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Obesity Drugs Work — Modestly [news]

You probably don't need a scientific study to tell you there's no such thing as a magic weight-loss pill. Taking federally approved anti-obesity medications, such as Xenical and Acomplia, leads only to modest weight loss — an extra 6 lbs. to 10 lbs. (2.7 kg to 4.7 kg) a year — and it's not likely to radically trim down bulging waistlines.

 "People have to understand it's very difficult to lose weight," says lead author Raj Padwal, an assistant professor at the University of Alberta.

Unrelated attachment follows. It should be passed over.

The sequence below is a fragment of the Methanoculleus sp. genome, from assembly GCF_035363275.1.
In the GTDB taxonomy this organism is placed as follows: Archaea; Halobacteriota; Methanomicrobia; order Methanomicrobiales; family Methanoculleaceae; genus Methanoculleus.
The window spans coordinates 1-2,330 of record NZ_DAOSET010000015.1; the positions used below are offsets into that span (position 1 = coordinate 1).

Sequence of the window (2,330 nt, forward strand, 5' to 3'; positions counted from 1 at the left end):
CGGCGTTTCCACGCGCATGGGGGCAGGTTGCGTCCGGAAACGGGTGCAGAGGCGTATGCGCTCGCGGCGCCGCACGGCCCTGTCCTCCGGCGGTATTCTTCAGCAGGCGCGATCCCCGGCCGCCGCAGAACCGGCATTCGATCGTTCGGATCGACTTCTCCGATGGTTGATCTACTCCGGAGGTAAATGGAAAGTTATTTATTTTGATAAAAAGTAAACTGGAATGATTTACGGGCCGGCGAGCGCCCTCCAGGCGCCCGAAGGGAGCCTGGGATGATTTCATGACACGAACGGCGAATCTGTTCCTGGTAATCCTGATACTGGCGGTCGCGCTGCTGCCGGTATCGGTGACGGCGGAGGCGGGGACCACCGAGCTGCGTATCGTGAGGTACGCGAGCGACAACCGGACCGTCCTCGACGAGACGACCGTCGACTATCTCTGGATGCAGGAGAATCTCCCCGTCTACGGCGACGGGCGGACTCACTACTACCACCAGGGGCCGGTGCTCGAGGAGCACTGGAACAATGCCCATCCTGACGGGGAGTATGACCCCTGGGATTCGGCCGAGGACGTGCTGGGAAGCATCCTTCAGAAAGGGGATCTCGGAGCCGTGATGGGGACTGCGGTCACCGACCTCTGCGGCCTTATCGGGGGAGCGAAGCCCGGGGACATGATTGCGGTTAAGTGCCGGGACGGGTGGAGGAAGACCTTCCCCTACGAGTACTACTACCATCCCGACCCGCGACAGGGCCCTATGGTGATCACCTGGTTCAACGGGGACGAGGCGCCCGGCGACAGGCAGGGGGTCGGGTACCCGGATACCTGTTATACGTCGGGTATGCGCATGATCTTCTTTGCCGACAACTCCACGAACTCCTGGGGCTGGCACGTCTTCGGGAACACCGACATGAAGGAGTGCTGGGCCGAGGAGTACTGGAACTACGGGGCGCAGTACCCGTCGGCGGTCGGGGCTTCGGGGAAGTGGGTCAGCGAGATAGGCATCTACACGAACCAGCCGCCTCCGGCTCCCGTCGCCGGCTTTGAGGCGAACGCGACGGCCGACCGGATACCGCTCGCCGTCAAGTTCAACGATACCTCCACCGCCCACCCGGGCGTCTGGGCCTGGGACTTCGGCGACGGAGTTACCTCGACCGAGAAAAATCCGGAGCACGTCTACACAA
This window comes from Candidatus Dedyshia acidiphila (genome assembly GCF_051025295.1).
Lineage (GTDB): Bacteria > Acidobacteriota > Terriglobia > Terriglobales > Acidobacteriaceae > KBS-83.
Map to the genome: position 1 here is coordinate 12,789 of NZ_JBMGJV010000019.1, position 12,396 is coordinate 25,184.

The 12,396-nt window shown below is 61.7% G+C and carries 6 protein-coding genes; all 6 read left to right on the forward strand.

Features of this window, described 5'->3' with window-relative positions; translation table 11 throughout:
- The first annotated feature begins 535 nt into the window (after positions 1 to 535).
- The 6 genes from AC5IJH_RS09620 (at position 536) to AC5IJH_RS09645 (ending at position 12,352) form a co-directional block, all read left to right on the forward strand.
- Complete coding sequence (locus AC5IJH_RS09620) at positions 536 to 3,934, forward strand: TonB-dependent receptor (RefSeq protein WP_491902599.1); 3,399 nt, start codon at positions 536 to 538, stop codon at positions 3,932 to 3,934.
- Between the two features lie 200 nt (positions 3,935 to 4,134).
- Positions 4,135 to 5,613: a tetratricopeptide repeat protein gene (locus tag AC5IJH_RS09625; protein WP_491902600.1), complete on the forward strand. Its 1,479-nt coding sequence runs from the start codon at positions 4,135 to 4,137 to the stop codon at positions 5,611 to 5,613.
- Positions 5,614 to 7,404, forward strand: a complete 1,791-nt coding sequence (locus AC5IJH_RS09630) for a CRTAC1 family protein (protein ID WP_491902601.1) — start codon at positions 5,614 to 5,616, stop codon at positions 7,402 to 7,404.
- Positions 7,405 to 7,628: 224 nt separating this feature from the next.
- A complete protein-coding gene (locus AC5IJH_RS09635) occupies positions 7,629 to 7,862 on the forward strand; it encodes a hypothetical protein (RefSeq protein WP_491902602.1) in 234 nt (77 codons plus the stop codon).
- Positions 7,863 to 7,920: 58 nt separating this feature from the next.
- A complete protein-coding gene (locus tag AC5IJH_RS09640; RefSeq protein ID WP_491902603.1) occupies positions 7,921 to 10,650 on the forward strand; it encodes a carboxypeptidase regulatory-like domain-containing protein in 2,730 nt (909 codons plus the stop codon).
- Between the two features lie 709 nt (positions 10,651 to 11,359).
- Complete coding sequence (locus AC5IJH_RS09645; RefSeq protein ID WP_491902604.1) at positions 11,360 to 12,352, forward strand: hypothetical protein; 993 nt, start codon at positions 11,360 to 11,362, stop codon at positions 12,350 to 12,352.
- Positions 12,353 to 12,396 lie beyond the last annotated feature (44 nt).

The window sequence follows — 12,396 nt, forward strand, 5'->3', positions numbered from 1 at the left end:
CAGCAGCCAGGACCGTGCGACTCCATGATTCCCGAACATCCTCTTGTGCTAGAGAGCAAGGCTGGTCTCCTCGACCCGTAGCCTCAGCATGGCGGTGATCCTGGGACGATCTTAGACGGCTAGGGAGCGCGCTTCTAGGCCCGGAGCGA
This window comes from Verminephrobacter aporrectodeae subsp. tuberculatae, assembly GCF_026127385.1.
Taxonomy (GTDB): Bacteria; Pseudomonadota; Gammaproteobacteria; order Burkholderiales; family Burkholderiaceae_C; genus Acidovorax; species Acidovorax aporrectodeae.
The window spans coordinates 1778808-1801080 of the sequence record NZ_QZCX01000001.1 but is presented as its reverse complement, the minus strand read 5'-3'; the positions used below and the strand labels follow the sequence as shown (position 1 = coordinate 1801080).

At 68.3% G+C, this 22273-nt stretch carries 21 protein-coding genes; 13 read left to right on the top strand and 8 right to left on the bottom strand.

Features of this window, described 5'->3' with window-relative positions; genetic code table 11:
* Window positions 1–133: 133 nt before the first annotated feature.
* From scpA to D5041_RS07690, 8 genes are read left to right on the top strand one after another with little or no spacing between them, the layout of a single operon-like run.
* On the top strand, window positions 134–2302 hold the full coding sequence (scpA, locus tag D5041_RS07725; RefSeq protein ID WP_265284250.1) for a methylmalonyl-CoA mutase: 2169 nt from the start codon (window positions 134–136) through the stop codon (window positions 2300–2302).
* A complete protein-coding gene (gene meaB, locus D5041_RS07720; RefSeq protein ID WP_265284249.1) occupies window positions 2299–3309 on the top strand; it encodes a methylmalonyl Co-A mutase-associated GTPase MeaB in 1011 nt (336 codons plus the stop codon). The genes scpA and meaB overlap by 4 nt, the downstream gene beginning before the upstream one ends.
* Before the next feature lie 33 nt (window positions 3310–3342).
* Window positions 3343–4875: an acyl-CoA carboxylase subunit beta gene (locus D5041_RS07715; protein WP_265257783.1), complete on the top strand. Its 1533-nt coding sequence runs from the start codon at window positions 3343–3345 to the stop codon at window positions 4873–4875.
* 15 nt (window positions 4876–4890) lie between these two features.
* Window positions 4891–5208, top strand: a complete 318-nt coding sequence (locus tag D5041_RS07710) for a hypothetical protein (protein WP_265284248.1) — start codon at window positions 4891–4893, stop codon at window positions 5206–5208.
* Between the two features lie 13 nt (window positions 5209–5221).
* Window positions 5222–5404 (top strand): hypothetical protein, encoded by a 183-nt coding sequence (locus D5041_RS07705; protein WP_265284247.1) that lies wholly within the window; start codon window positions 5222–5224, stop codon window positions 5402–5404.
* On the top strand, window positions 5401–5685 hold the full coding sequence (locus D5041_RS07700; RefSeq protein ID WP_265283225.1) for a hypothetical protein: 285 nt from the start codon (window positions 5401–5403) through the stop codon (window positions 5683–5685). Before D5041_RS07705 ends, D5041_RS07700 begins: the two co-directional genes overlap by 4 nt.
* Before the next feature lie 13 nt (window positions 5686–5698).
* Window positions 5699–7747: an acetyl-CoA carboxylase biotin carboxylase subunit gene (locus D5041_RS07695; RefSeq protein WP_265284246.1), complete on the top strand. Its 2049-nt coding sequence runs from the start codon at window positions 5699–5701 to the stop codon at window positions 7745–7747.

But that's not to say the drugs aren't successful. "There's a disconnect between what medical practitioners seek and what patients seek," says Padwal. Obese patients might go to their doctor looking to lose 100 pounds or more — they want to look the way they looked in high school. But doctors usually have more modest goals, tempered by their patients' experience — and by concerns about health over vanity.